Throughout my life I have had many roles: a wife and mother at eighteen, a career girl juggling home and family life at nineteen, a step-mother at twenty-eight, manager at thirty, part-time professional at forty, retired at fifty-six.
Although I loved my work as a Dispensing Optician, I always dreamed one day I would be a writer. I have been writing part-time for the last fifteen years but since I retired I have been able to devote my time to my lifetime ambition of being a published author.
So what does being a modern woman mean to me?
First and foremost a woman nowadays doesn’t have to be reliant on a man. She can be self-sufficient. My first marriage took place in the 1970’s, a time of high unemployment. When my husband couldn’t find work I found a job and was lucky enough to discover that despite having a young child, I could train in a career at the same time as working. The modern woman has opportunities like this that would have been impossible in the past.
Emancipation brings with it new obstacles: women have to juggle home and work life. Some say that we can’t do both roles efficiently, but would we really want to go back to a time when we gave up our work and our independence when we married?
Which brings us nicely to the next point: the modern woman doesn’t need to marry. She doesn’t even need a long term partner to have children. The notion of marrying at seventeen because she is pregnant, like I did, is archaic. Divorce is socially acceptable nowadays. Women no longer feel they have to stay in an unhappy relationship. They are financially independent, they can leave, find someone new maybe. The extended family is very much a feature of life for today’s woman, bringing with it a different family dynamic, problems to solve, compromises to make to keep relationships working.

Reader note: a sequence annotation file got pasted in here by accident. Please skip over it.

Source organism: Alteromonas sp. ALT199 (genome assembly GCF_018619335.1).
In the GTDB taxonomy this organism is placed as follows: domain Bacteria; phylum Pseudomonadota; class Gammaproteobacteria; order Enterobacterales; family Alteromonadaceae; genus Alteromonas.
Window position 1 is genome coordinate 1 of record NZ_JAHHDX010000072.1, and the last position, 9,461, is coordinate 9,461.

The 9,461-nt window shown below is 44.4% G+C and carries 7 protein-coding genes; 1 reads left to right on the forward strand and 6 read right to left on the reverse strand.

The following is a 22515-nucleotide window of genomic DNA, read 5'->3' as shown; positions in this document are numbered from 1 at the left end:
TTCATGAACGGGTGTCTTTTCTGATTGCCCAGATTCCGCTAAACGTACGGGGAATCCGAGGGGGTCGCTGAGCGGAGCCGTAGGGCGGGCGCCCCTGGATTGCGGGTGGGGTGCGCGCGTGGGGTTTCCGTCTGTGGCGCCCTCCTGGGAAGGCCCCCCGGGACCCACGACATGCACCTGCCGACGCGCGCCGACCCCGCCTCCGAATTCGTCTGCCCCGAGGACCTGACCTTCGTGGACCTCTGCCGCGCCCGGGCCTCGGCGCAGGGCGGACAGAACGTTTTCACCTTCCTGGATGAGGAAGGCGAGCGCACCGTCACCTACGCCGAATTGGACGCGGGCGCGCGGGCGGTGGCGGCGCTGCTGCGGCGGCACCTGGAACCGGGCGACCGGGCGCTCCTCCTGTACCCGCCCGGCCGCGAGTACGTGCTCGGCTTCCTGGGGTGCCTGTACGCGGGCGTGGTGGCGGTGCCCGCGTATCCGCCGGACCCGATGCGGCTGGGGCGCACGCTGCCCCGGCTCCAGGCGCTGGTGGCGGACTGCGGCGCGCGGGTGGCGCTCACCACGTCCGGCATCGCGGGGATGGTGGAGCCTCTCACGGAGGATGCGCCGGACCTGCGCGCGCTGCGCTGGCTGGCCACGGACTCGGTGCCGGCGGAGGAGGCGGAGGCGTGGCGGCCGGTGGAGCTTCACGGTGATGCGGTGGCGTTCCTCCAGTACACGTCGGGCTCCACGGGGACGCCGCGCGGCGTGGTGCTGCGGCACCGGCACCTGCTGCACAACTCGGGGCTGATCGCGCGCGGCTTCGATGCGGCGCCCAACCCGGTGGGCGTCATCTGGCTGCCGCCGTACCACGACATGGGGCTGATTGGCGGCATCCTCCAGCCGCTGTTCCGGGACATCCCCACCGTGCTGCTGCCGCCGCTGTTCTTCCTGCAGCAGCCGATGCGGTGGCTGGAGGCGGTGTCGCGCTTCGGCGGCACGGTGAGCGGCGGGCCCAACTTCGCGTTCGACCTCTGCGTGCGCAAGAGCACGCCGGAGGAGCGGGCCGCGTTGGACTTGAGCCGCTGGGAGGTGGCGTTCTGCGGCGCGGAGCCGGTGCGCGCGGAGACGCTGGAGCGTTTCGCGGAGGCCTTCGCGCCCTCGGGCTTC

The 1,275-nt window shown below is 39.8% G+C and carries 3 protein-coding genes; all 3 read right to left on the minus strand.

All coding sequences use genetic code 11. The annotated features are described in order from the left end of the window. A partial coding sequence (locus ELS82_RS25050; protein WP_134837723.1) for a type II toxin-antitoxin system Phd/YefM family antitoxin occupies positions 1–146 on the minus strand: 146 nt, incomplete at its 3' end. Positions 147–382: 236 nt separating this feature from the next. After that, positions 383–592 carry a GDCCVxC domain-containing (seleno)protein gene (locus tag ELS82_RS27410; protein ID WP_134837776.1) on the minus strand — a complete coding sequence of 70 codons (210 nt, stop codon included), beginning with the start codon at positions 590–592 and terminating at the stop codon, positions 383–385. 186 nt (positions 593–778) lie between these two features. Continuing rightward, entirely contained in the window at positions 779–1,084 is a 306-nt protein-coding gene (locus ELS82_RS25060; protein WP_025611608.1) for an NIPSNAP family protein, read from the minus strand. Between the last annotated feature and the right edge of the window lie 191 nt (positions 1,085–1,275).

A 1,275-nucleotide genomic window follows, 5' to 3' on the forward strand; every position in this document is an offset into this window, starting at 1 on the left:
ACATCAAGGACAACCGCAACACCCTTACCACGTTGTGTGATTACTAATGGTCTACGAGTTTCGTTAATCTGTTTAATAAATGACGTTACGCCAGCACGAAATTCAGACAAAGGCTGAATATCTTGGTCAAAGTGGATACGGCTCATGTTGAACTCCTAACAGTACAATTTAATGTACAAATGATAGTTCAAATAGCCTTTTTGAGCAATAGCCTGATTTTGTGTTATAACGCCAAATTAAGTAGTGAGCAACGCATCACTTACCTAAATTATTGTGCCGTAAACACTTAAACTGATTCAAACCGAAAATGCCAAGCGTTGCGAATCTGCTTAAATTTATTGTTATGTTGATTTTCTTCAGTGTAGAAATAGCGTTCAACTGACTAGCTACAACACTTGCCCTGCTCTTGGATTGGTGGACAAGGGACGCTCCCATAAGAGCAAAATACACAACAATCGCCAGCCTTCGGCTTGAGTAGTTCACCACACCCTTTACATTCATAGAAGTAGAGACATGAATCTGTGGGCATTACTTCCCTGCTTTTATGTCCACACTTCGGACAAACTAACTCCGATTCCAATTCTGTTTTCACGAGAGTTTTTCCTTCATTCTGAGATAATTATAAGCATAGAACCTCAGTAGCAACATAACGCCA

The modern woman is better educated. When I was young, my brother’s education was considered more important than my own or my sister’s. He went to a fee paying school; we went to Grammar School.
Today’s women are doctors, mathematicians, engineers, politicians, scientists. On the television news it’s women presenters you see, women like Laura Kuenssberg, Katya Adler, Orla Guerin. We have a female Prime Minister navigating us through the complexities of leaving the European Union.
Thanks to modern medicine women are healthier and live longer. We look after ourselves. Fashion is important to us: we don’t settle for dressing our age, we wear what we like. Retirement is no longer a time to sit in a chair and knit or do the Crossword. We keep fit. We travel to the far-flung places we couldn’t visit when we were working. We take on a second career, the career maybe that we always wanted.
Like I did…